Have you ever been interested in the psychology of your favorite superhero, Batman? Then, you will love this book called Batman and Psychology: Beneath the Cowl. Travis Langley digs deep not only into Batman, but also his friends and foes. Pretty much, Langley goes deep into how the people around Batman have affected him emotionally, psychologically, and mentally. Probably, by now you are asking yourself “Why would I even care about this? I know Batman and his rich boy issues. It stems from his parents, duh?!” I would agree with you immediately, but Langley gives you a deeper observation and explanation about Bruce and how their deaths impacted his development as an adult:
“Bruce Wayne gets to treasure his parents’ memory forever. At Bruce’s age when the murders happened, between the ages of six and ten [depending on the writer], he’d have recently passed through his Oedipal crisis — according to Freud, not me. He’d (Freud) have said that the mugger reminded Bruce, at least unconsciously, of his own previous desire to eliminate his father and have his mother — or her pearls — to himself and that Martha Wayne’s death would have reminded Bruce of any anger he’d ever felt toward her for choosing his father over him and would therefore have aroused guilt in himself. Freud would probably say Bruce wages his war on crime because he feels guilty for any resentment he’d ever felt toward either of his parents, as if his own Oedipal conflict had gotten them killed. Their deaths rerouted him from whatever path he might have taken and he’ll never know what kind of person he might have been otherwise.
Bruce relates better to each of the Robins when they’re younger, but he has trouble knowing how to deal with grown sons, probably because he only saw how his parents raised a younger child. He didn’t see how they’d handle a teenager. He didn’t learn new ways of relating to them as he matured, and so he doesn’t really know how to treat a Teen Wonder or a Nightwing. He doesn’t know what to do with his 10-year-old son either, but that’s because Damian, raised by assassins, isn’t like any other kid he’s ever known.”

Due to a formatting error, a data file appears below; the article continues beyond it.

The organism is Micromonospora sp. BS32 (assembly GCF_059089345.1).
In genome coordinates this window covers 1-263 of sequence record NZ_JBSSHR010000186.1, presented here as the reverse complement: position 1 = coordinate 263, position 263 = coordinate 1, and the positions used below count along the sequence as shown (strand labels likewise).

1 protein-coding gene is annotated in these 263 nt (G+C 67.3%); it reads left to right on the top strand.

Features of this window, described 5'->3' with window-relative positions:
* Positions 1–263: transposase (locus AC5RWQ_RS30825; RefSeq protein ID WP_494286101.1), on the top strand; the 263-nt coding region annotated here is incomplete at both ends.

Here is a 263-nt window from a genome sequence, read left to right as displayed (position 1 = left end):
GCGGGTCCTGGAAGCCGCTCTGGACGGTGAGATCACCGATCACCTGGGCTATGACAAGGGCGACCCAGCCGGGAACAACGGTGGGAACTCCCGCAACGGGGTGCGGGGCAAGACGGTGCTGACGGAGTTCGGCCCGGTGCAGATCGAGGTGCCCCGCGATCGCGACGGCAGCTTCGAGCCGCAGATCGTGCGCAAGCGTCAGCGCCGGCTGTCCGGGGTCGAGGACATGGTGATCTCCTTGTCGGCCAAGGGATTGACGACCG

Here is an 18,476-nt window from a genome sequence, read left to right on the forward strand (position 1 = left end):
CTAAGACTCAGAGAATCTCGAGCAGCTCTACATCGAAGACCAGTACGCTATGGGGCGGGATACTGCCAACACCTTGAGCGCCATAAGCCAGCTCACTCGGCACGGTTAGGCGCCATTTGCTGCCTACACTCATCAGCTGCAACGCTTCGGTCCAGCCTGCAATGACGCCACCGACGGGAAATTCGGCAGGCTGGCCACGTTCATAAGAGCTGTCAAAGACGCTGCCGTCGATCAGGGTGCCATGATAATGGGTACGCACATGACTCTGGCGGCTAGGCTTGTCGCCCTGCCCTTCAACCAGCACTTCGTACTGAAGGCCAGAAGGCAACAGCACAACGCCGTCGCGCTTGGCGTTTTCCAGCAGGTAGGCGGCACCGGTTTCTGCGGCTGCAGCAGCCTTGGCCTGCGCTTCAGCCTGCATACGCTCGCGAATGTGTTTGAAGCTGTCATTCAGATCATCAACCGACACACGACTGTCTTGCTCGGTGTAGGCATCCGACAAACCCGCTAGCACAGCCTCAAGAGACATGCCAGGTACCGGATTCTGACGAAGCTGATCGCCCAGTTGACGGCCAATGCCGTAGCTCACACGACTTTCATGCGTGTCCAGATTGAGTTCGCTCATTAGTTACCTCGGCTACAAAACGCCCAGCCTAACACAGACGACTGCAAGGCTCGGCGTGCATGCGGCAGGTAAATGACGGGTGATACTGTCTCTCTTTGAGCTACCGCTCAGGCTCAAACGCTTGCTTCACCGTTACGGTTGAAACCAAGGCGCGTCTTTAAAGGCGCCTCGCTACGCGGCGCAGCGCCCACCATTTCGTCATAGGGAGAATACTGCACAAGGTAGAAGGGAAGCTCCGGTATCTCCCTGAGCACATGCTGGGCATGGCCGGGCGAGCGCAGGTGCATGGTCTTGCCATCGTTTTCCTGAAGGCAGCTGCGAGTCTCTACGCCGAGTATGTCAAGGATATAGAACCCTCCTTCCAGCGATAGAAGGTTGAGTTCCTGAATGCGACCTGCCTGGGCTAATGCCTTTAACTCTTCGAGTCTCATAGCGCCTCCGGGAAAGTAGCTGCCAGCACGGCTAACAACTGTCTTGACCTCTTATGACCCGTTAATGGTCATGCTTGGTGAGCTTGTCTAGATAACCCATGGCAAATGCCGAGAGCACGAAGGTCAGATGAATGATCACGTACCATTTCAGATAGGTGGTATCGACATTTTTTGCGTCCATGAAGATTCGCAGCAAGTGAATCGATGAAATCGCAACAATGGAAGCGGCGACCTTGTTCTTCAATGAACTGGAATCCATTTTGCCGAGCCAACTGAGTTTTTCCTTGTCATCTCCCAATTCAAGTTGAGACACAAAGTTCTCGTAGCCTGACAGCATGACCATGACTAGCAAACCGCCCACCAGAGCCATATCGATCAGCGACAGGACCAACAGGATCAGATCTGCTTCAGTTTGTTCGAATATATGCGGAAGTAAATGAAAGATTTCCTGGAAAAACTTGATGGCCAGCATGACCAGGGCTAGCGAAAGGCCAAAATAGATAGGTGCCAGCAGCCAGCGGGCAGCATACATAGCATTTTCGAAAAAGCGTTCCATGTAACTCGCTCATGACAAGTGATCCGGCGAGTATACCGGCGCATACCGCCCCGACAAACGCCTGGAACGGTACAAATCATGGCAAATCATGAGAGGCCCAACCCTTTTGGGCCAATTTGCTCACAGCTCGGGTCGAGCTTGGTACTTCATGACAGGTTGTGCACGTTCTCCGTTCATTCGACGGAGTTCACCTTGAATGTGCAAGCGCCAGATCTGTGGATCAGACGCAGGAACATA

This exploration is sickly twisted and I do enjoy a good conversation on this subject. However, I do not know how far I would go with Bruce’s desire to be his mother and kill his father. I personally think that Bruce had more of relationship with his father than his mother. This discussion would definitely become very controversial, immediately. Let’s not forget that Freud although infamous, had his funny moments! I do believe in the Robin bit, I do see that in comics and on screen. Especially, now that recent Batman and Robin is exploring Bruce’s relationship with his ten year old assassin son, Damian. Langley’s observation of Bruce’s connection with the Robins hits perfectly in the ballpark there.
Langley is heavily in depth with his exploration of Bruce/Batman. The book gives new Batman recruits a jest of who Batman is, his motivation, his foes, and allies. It is a nice crash course for those who have just got into the Batman trend for The Dark Knight Rises movie. For those who have been up on Batman, this book may or may not be for you. This book would probably cloud or frustrate your perception of The Dark Knight. For some, it brings up more questions or it smothers other questions. I find the book highly interesting because it explores the regions of Bruce/Batman that may explain unanswered questions. Also, it is nice ice breaker to leave on your coffee table or to show off during lunch time with colleagues or friends.
The book is coming out June 19th, a month before the movie.
Would you buy this book? What do you think about Langley’s exploration of Bruce/Batman? Langley’s exploration of Bruce accurate with his raising of the Robins? Leave your comments below or on DKN Facebook.